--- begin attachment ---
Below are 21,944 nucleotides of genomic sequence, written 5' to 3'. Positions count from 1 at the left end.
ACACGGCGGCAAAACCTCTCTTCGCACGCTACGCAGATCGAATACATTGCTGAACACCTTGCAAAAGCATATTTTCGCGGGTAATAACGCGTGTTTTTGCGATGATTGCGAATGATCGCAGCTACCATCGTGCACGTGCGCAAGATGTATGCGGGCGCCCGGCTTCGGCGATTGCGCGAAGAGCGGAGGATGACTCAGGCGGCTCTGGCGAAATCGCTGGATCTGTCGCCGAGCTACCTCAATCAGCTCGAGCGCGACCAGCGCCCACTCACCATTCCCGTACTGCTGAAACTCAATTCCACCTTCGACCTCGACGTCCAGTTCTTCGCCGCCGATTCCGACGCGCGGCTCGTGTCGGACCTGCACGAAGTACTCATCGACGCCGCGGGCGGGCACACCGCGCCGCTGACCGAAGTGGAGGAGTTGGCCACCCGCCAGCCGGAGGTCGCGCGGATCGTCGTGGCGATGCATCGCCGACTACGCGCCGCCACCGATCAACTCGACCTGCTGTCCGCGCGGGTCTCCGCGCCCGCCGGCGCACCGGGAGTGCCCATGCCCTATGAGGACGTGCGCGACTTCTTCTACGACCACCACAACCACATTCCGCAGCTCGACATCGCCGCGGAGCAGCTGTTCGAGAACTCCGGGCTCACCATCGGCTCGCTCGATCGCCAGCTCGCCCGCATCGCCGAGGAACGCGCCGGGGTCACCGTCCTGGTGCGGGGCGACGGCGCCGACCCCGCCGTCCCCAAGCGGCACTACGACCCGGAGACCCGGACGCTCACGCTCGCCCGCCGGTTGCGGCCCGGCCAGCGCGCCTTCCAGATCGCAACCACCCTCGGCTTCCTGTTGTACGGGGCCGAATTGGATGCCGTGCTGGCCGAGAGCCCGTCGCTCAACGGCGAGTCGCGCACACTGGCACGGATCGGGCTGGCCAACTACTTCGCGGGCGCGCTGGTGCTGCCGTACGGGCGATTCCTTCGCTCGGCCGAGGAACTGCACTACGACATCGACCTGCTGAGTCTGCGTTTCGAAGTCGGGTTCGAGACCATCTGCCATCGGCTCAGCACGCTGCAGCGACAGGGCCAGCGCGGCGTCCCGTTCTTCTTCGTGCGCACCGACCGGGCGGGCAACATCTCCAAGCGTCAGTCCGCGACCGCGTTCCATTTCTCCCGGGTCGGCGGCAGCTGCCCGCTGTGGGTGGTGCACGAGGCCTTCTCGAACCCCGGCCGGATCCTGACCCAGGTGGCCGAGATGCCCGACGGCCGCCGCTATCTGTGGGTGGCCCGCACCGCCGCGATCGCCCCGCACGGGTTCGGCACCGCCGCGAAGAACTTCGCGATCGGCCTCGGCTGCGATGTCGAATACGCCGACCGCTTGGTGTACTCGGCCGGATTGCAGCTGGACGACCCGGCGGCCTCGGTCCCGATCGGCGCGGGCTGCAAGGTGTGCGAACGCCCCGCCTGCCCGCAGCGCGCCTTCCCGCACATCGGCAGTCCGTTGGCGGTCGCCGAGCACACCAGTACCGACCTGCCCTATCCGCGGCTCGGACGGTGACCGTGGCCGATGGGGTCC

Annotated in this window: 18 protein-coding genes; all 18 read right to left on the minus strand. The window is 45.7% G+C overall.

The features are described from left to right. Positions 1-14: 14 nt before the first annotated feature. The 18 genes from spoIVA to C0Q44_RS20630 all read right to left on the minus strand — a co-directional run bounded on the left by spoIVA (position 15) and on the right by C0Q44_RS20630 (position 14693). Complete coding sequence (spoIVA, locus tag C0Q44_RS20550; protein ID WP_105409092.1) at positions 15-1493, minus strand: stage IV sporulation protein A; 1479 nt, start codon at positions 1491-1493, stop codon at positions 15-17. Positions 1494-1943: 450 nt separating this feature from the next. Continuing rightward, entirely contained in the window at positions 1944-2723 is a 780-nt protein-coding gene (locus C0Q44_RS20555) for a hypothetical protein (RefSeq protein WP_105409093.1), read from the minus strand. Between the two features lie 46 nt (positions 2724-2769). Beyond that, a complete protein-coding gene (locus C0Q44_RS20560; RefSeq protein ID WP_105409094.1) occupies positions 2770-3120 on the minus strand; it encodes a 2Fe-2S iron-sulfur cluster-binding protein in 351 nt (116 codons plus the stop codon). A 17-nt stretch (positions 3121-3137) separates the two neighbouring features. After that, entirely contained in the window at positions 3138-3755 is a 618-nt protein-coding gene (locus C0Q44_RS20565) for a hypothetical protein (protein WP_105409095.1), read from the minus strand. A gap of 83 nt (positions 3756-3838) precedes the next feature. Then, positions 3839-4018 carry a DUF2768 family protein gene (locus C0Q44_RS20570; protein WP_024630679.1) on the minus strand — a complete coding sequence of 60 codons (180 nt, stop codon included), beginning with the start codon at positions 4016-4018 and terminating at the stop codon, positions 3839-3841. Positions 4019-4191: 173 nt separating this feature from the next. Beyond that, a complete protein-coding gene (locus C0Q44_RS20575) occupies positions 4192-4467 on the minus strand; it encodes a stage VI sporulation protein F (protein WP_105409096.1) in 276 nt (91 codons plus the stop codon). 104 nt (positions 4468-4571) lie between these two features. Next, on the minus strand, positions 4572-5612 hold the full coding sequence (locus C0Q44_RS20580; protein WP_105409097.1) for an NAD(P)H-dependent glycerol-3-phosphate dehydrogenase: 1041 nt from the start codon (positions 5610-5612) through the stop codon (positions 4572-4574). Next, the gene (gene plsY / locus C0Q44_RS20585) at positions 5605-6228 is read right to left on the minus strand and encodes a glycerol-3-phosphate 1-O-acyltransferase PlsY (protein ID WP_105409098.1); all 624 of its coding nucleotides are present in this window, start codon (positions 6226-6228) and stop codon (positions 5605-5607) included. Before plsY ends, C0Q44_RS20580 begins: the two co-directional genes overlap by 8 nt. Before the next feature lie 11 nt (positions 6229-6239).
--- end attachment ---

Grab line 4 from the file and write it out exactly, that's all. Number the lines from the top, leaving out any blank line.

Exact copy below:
The features are described from left to right. Positions 1-14: 14 nt before the first annotated feature. The 18 genes from spoIVA to C0Q44_RS20630 all read right to left on the minus strand — a co-directional run bounded on the left by spoIVA (position 15) and on the right by C0Q44_RS20630 (position 14693). Complete coding sequence (spoIVA, locus tag C0Q44_RS20550; protein ID WP_105409092.1) at positions 15-1493, minus strand: stage IV sporulation protein A; 1479 nt, start codon at positions 1491-1493, stop codon at positions 15-17. Positions 1494-1943: 450 nt separating this feature from the next. Continuing rightward, entirely contained in the window at positions 1944-2723 is a 780-nt protein-coding gene (locus C0Q44_RS20555) for a hypothetical protein (RefSeq protein WP_105409093.1), read from the minus strand. Between the two features lie 46 nt (positions 2724-2769). Beyond that, a complete protein-coding gene (locus C0Q44_RS20560; RefSeq protein ID WP_105409094.1) occupies positions 2770-3120 on the minus strand; it encodes a 2Fe-2S iron-sulfur cluster-binding protein in 351 nt (116 codons plus the stop codon). A 17-nt stretch (positions 3121-3137) separates the two neighbouring features. After that, entirely contained in the window at positions 3138-3755 is a 618-nt protein-coding gene (locus C0Q44_RS20565) for a hypothetical protein (protein WP_105409095.1), read from the minus strand. A gap of 83 nt (positions 3756-3838) precedes the next feature. Then, positions 3839-4018 carry a DUF2768 family protein gene (locus C0Q44_RS20570; protein WP_024630679.1) on the minus strand — a complete coding sequence of 60 codons (180 nt, stop codon included), beginning with the start codon at positions 4016-4018 and terminating at the stop codon, positions 3839-3841. Positions 4019-4191: 173 nt separating this feature from the next. Beyond that, a complete protein-coding gene (locus C0Q44_RS20575) occupies positions 4192-4467 on the minus strand; it encodes a stage VI sporulation protein F (protein WP_105409096.1) in 276 nt (91 codons plus the stop codon). 104 nt (positions 4468-4571) lie between these two features. Next, on the minus strand, positions 4572-5612 hold the full coding sequence (locus C0Q44_RS20580; protein WP_105409097.1) for an NAD(P)H-dependent glycerol-3-phosphate dehydrogenase: 1041 nt from the start codon (positions 5610-5612) through the stop codon (positions 4572-4574). Next, the gene (gene plsY / locus C0Q44_RS20585) at positions 5605-6228 is read right to left on the minus strand and encodes a glycerol-3-phosphate 1-O-acyltransferase PlsY (protein ID WP_105409098.1); all 624 of its coding nucleotides are present in this window, start codon (positions 6226-6228) and stop codon (positions 5605-5607) included. Before plsY ends, C0Q44_RS20580 begins: the two co-directional genes overlap by 8 nt. Before the next feature lie 11 nt (positions 6229-6239).